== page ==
Consumers and businesses who trade with CatchOfTheDay have slammed the online retailers who appears to have deliberately hidden a hack attack on their systems for more than 3 years.
According to the Company their system was hacked back in 2011 with tens of thousands of customer details stolen including passwords.
But despite knowing about the attack the retailer failed to notify their customers, what is not known is whether the credit cards or bank accounts of any of these customers were compromised.
At the time the Company that was being run by Brothers Hezi and Gabby Leibovich, Founders of CatchOfTheDay they also failed to notify the Australian Privacy Commissioner when the event happened.
They claim that they did inform police, banks and credit card companies at the time but not the people who faced the biggest threat, their customers.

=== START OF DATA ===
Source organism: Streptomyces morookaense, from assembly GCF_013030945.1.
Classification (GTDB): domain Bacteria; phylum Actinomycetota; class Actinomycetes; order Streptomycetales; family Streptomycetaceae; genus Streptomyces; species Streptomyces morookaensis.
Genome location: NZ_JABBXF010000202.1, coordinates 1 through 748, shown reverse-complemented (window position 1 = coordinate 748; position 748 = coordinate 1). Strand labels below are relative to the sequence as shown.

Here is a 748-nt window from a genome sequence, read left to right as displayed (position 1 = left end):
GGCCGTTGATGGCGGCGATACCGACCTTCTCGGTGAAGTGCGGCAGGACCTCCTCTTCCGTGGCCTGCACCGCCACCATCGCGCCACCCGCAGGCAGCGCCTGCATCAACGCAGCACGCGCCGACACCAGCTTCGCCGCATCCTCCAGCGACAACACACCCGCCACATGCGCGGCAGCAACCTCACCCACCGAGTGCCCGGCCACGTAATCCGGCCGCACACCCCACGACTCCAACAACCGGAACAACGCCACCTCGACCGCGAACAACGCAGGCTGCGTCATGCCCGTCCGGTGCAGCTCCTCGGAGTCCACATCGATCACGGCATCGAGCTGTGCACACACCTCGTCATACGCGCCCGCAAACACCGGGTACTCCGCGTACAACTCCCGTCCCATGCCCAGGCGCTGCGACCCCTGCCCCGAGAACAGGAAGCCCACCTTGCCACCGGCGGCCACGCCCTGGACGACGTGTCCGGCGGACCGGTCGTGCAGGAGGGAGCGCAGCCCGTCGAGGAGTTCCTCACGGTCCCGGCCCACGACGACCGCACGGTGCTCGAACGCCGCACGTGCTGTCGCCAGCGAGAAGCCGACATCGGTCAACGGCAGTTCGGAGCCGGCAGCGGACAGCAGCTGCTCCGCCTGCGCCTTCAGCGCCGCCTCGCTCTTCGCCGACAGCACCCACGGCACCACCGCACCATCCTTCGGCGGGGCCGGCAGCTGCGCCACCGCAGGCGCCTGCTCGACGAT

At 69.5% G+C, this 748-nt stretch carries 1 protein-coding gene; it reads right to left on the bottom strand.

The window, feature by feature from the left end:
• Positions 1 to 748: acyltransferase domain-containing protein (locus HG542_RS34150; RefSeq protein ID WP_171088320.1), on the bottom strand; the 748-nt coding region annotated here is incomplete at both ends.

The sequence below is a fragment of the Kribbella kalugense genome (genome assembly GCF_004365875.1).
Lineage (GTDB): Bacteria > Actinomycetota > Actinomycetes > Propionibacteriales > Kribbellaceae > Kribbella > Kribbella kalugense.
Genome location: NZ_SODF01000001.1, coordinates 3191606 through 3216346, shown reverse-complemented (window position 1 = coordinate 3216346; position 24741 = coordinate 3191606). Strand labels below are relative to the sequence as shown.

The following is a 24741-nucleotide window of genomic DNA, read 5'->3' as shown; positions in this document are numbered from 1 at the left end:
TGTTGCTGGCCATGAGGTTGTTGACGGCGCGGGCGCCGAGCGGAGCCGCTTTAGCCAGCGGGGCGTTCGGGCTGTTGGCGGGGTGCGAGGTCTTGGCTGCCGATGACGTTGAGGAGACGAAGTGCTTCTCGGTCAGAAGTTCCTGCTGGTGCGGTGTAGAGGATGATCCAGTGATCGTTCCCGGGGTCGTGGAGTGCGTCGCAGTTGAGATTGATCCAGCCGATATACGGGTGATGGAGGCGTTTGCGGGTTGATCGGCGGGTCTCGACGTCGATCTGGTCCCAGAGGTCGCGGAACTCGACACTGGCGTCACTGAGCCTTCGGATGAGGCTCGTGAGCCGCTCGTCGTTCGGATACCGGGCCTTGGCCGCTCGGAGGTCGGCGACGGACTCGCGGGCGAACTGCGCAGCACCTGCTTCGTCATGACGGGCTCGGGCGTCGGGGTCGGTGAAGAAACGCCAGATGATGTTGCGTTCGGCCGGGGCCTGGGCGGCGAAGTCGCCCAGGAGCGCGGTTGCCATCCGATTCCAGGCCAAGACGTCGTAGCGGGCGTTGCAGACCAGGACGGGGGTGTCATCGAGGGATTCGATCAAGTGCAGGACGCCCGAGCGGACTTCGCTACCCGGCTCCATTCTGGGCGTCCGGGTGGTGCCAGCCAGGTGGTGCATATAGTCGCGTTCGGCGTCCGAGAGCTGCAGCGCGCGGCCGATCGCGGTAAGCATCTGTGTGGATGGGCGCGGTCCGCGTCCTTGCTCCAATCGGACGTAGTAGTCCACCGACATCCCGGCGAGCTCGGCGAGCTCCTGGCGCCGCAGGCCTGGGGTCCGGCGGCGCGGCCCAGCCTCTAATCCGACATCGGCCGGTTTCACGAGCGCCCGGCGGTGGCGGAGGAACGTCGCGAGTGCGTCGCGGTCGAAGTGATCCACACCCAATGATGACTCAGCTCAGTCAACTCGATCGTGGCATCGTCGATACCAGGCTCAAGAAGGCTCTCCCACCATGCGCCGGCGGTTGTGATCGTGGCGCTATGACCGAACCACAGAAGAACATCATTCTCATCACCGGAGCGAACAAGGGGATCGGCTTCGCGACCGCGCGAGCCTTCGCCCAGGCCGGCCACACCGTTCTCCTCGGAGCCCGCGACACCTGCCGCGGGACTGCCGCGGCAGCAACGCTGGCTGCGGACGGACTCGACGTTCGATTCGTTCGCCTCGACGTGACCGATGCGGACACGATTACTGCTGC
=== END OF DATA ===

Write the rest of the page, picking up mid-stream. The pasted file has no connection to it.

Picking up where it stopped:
One customer called John wrote on Twitter: This probably explains why my bank cancelled my card because of a suspicious offshore transaction. Thankfully they were alert.
Another customer wrote on “Thats a shameful response to a data protection issue, and inexcusable for taking 3yrs to notify. Do you deserve my business?”
Another customer wrote “What a bastard act, I will never use them again. This is a business where their customers come last”.
THE $200 million online retail group backed by James Packer and one of the world’s largest hedge funds claims that they aim to double revenue and profit over the next two years.
The Company is being bankrolled by an investment consortium including Tiger Global Management, Mr Packer’s Consolidated Press Holdings, Seek chief executive Andrew Bassat and boutique investment group Gannet Capital.
The Company called the attack an “illegal cyber intrusion, which compromised names, delivery addresses, email addresses and hashed (encrypted passwords)”.
What is not known is how many of the tens of thousands of customers the Company brags about were compromised.
The Company claims that their security networks are continually evolving and have since the attack undergone major upgrades .
Sources claim that the attack may be the single largest breach to occur in the history of Australian retail.